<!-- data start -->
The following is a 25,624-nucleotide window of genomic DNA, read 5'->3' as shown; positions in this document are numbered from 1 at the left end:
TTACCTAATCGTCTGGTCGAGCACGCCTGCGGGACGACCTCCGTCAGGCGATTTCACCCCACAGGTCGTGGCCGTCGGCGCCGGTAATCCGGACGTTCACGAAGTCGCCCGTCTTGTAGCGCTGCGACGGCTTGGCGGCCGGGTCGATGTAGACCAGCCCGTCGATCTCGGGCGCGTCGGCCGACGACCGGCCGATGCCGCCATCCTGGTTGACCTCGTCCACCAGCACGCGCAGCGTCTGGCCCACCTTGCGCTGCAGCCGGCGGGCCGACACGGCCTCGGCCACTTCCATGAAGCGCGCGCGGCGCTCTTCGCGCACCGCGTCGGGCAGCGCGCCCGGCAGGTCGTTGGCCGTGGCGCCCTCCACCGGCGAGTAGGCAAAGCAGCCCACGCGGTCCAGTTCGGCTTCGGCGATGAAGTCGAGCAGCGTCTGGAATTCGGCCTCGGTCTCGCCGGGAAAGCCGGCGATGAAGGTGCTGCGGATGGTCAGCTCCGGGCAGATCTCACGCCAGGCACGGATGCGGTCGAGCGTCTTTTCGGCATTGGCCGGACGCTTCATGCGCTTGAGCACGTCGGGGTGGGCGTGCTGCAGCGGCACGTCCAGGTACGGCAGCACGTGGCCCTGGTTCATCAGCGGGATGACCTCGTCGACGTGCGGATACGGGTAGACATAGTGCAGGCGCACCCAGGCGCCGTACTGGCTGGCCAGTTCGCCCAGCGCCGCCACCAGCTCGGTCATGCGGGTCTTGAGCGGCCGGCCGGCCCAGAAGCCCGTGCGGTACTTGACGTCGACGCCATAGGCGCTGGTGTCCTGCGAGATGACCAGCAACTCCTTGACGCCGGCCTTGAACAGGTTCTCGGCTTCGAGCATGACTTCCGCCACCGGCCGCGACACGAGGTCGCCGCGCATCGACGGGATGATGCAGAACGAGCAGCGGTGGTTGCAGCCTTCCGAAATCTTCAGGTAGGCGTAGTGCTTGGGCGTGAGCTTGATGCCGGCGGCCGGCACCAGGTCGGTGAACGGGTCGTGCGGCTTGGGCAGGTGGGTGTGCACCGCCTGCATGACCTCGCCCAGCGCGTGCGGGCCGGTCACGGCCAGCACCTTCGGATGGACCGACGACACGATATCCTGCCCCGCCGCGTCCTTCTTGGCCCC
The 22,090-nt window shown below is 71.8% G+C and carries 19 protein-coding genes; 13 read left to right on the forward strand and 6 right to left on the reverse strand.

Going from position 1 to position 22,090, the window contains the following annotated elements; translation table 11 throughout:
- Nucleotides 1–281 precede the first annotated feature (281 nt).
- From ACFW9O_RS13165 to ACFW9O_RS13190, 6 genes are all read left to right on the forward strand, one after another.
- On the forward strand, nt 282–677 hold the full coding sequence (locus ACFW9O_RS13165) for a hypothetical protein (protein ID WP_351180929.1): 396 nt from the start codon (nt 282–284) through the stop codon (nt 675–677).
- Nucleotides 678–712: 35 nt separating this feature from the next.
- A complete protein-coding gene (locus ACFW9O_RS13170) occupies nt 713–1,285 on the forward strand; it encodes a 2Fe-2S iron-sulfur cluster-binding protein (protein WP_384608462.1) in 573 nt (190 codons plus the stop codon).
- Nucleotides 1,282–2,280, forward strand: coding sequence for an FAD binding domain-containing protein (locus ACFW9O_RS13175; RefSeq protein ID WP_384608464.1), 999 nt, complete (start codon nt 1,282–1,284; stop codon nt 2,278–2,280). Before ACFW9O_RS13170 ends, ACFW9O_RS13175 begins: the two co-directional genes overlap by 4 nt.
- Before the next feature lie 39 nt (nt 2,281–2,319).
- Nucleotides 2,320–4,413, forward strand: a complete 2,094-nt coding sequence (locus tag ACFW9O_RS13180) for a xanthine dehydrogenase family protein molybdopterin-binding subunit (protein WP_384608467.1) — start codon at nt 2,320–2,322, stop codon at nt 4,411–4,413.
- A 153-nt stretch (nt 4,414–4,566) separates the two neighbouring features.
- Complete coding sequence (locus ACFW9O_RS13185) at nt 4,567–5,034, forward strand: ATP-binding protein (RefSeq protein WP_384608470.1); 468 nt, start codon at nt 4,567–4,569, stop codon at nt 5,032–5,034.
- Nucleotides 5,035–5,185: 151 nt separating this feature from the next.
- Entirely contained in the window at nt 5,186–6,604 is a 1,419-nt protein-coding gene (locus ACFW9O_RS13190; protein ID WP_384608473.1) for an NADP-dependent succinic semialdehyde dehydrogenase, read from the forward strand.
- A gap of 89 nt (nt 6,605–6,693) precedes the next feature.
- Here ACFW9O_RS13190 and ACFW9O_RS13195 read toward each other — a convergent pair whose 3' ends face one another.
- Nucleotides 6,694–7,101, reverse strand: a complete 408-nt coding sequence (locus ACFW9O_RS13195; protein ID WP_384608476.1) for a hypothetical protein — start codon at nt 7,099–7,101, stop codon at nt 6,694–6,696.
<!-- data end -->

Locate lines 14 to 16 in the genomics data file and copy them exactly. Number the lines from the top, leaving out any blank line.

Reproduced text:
- Complete coding sequence (locus ACFW9O_RS13185) at nt 4,567–5,034, forward strand: ATP-binding protein (RefSeq protein WP_384608470.1); 468 nt, start codon at nt 4,567–4,569, stop codon at nt 5,032–5,034.
- Nucleotides 5,035–5,185: 151 nt separating this feature from the next.
- Entirely contained in the window at nt 5,186–6,604 is a 1,419-nt protein-coding gene (locus ACFW9O_RS13190; protein ID WP_384608473.1) for an NADP-dependent succinic semialdehyde dehydrogenase, read from the forward strand.